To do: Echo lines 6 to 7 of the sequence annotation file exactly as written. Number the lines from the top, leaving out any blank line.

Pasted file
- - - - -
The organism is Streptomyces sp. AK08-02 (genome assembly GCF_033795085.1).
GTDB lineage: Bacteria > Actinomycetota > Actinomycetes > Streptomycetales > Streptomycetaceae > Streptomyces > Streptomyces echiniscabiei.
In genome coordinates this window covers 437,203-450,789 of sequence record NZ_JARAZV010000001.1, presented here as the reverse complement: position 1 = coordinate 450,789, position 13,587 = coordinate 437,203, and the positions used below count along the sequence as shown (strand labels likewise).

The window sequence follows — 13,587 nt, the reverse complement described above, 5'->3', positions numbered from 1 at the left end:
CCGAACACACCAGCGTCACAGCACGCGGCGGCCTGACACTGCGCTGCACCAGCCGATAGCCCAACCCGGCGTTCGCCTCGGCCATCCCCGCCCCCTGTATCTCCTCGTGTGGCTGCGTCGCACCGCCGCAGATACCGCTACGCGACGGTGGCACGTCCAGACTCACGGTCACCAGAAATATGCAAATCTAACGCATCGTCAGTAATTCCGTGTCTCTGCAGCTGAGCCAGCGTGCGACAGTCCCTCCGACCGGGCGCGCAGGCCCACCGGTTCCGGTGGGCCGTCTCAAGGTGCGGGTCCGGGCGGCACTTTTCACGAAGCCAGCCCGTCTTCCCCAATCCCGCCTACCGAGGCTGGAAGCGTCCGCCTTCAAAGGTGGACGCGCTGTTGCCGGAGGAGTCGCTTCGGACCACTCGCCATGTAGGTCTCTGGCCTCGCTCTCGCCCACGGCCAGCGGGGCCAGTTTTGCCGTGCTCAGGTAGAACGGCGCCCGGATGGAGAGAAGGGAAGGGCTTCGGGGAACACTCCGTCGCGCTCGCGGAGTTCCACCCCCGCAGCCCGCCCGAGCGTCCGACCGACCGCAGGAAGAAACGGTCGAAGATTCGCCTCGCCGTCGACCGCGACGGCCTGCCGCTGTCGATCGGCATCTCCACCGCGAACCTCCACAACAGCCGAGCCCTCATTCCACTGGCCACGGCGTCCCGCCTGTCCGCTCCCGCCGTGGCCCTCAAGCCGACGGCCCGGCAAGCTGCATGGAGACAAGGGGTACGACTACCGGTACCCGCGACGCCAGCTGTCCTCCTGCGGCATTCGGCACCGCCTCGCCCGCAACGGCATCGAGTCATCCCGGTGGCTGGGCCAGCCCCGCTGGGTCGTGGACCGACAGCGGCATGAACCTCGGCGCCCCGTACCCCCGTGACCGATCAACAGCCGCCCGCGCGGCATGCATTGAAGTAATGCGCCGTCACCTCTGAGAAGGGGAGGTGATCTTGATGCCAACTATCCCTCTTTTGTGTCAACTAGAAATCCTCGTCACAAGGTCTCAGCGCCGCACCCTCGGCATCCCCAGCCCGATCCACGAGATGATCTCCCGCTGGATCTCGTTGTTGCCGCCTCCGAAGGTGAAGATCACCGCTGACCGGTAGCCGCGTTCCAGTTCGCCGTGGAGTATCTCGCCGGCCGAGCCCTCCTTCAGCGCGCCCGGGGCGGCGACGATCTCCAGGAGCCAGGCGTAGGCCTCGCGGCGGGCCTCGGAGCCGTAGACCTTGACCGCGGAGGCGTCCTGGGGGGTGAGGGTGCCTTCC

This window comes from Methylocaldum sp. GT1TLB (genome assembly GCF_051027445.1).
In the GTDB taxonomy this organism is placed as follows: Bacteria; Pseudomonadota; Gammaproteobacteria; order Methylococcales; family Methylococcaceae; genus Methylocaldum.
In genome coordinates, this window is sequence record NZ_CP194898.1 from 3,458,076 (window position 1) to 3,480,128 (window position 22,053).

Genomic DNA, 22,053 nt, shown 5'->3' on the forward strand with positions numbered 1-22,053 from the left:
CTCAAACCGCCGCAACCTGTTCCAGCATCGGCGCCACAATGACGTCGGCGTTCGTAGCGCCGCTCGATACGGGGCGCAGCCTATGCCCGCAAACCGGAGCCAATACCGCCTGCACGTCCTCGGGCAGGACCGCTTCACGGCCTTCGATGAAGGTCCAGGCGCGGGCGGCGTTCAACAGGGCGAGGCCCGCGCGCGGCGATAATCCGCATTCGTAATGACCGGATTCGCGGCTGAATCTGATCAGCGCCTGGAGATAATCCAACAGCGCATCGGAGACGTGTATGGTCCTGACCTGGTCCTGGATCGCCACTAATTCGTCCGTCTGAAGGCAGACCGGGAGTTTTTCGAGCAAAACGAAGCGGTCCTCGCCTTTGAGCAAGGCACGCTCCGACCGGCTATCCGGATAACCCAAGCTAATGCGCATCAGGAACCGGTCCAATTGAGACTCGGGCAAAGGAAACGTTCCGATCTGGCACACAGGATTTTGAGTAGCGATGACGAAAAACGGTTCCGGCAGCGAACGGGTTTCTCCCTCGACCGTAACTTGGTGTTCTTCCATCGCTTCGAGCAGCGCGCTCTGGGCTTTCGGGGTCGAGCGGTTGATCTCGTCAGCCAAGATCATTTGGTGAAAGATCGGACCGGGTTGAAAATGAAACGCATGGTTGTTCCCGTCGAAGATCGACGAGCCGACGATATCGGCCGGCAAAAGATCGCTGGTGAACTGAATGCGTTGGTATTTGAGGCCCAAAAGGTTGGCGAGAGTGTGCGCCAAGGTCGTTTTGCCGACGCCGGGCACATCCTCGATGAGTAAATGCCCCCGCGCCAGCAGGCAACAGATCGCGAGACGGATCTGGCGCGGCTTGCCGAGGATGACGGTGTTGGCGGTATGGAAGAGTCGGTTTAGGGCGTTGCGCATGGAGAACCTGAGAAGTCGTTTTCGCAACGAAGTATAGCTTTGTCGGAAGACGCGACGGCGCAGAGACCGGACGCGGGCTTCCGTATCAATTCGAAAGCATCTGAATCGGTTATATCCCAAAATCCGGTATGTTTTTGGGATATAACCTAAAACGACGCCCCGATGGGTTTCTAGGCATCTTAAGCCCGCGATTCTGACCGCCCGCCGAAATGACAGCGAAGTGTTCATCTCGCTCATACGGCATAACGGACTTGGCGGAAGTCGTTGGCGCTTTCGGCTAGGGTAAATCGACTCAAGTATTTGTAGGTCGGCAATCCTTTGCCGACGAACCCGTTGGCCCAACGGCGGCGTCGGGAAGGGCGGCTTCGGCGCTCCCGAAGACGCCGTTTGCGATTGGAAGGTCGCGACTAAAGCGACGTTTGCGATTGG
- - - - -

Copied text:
This window comes from Methylocaldum sp. GT1TLB (genome assembly GCF_051027445.1).
In the GTDB taxonomy this organism is placed as follows: Bacteria; Pseudomonadota; Gammaproteobacteria; order Methylococcales; family Methylococcaceae; genus Methylocaldum.